Latanya Sweeney, currently Chief Technologist at the FTC, just published a blog post entitled "Transparency Establishes Trust" about her work on the sharing of health data.
Transparency Establishes Trust
We are amidst an era of open data –a period in which we share details of our personal lives widely in exchange for all kinds of services, often trusting companies with our most intimate facts. Sharing information about our personal lives has fostered technological innovations and influenced more transparency in government (e.g., [1,2]) and in science (e.g., [3,4]). However, once personal data are acquired, it may be shared with others without consumer awareness. So how might we add transparency to data sharing? The goal of this blog is to spark discussion and debate.
Before I go any further, let me advise you that I am solely responsible for this blog’s content, characterizations, ideas and choice of topic. This blog may not reflect the views of the FTC or any of its Commissioners.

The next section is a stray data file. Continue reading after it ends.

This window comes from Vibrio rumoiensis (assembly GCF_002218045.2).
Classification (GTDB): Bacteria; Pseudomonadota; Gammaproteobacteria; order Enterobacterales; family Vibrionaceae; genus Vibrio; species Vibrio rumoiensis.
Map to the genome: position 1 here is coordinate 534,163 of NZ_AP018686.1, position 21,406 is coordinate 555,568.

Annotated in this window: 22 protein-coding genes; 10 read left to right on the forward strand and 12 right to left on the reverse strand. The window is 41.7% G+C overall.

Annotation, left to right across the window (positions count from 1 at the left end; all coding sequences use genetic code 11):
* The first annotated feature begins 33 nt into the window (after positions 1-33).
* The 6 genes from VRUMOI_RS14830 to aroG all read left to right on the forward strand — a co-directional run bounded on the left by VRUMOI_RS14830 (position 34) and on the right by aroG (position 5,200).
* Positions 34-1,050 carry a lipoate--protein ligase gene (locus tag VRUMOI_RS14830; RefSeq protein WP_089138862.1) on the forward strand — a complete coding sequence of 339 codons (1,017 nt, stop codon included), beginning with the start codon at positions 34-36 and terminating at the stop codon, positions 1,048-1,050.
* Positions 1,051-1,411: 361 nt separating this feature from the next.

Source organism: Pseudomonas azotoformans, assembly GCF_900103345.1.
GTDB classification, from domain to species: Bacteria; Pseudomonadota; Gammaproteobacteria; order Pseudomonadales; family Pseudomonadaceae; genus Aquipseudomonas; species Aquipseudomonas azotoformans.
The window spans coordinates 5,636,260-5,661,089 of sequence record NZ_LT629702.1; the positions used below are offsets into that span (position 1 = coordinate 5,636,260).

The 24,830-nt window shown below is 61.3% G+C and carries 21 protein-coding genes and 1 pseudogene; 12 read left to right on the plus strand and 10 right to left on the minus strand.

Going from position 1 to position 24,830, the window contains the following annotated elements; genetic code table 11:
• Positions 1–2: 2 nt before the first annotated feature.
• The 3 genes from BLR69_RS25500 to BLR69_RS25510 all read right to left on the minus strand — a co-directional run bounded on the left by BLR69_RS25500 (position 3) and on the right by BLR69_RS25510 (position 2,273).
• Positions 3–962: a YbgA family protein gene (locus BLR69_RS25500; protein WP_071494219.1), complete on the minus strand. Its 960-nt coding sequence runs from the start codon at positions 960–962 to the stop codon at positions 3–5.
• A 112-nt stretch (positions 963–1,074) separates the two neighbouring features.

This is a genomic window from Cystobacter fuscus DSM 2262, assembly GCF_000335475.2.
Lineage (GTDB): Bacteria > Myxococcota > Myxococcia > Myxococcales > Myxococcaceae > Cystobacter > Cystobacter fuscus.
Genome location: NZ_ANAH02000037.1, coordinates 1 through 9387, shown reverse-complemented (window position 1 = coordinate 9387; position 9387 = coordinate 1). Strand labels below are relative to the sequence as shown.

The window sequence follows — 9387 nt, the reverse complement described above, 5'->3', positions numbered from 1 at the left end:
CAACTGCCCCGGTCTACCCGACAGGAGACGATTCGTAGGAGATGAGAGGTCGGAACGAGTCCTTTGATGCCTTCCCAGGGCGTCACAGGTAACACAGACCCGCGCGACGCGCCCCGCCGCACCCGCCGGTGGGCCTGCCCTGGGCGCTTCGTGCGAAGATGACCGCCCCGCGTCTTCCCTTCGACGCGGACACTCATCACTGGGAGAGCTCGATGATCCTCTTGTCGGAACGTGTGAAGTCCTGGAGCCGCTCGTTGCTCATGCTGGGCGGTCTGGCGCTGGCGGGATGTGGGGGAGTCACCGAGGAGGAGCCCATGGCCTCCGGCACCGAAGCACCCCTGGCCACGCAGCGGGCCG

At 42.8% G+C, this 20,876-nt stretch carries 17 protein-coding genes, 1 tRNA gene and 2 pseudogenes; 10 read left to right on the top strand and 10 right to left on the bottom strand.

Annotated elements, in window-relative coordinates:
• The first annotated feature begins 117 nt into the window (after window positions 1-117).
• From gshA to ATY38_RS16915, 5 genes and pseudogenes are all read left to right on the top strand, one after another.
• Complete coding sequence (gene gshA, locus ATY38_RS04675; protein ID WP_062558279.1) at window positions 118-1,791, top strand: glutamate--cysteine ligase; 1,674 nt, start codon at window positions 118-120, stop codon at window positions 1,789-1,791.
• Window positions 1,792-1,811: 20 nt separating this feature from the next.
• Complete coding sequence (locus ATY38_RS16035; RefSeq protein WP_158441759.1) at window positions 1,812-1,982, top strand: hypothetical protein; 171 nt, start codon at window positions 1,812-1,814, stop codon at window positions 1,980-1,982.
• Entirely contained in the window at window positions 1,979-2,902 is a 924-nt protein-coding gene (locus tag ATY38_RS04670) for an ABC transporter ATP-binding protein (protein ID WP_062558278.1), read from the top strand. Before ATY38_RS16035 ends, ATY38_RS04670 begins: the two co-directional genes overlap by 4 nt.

In 2012, the Federal Trade Commission (FTC) issued its Privacy Framework report that urges companies to adopt practices that make information collection and use transparent . The report describes a particular lack of transparency about the practices of companies that often buy, compile, or sell a wealth of highly personal information about consumers who never interact directly with the company. Consumers are often unaware of the existence of these entities, as well as the purposes for which they collect and use personal information.
A lot of my academic work concerning privacy and technology has been in the healthcare arena , so let me use healthcare as an example of what we can learn and achieve when flows of personal information become transparent. A patient expects her doctor and those involved in her care to have access to her medical information. What is not transparent are all the other places where a patient's data may go beyond treatment, care or payment. In the paragraphs that follow, I will describe how we learned about some flows of patient information that otherwise would have been hidden, and using that knowledge, how we assessed risks that inspired solutions.
(For full post, click link below)